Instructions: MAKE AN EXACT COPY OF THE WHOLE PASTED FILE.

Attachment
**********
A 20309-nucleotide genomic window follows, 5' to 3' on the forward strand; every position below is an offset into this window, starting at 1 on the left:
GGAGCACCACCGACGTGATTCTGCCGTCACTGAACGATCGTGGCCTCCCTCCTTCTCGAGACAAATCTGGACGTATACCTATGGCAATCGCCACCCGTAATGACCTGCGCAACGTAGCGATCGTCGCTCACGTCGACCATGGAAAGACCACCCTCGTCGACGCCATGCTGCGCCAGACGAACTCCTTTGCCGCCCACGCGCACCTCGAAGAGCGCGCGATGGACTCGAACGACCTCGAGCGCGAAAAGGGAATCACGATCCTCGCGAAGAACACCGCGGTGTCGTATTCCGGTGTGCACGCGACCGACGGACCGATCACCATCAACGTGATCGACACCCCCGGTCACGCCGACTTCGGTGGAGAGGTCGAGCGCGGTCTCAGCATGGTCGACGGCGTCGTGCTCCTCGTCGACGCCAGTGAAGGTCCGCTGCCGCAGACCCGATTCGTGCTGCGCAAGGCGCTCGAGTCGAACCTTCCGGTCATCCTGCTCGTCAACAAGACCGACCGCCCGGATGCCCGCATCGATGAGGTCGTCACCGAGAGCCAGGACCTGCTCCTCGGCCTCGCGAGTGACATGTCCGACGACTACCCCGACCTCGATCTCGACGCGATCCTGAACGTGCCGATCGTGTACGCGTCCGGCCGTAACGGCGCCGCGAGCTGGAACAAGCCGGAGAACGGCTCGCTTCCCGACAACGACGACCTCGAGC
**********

A 20309-nucleotide genomic window follows, 5' to 3' on the forward strand; every position below is an offset into this window, starting at 1 on the left:
GGAGCACCACCGACGTGATTCTGCCGTCACTGAACGATCGTGGCCTCCCTCCTTCTCGAGACAAATCTGGACGTATACCTATGGCAATCGCCACCCGTAATGACCTGCGCAACGTAGCGATCGTCGCTCACGTCGACCATGGAAAGACCACCCTCGTCGACGCCATGCTGCGCCAGACGAACTCCTTTGCCGCCCACGCGCACCTCGAAGAGCGCGCGATGGACTCGAACGACCTCGAGCGCGAAAAGGGAATCACGATCCTCGCGAAGAACACCGCGGTGTCGTATTCCGGTGTGCACGCGACCGACGGACCGATCACCATCAACGTGATCGACACCCCCGGTCACGCCGACTTCGGTGGAGAGGTCGAGCGCGGTCTCAGCATGGTCGACGGCGTCGTGCTCCTCGTCGACGCCAGTGAAGGTCCGCTGCCGCAGACCCGATTCGTGCTGCGCAAGGCGCTCGAGTCGAACCTTCCGGTCATCCTGCTCGTCAACAAGACCGACCGCCCGGATGCCCGCATCGATGAGGTCGTCACCGAGAGCCAGGACCTGCTCCTCGGCCTCGCGAGTGACATGTCCGACGACTACCCCGACCTCGATCTCGACGCGATCCTGAACGTGCCGATCGTGTACGCGTCCGGCCGTAACGGCGCCGCGAGCTGGAACAAGCCGGAGAACGGCTCGCTTCCCGACAACGACGACCTCGAGC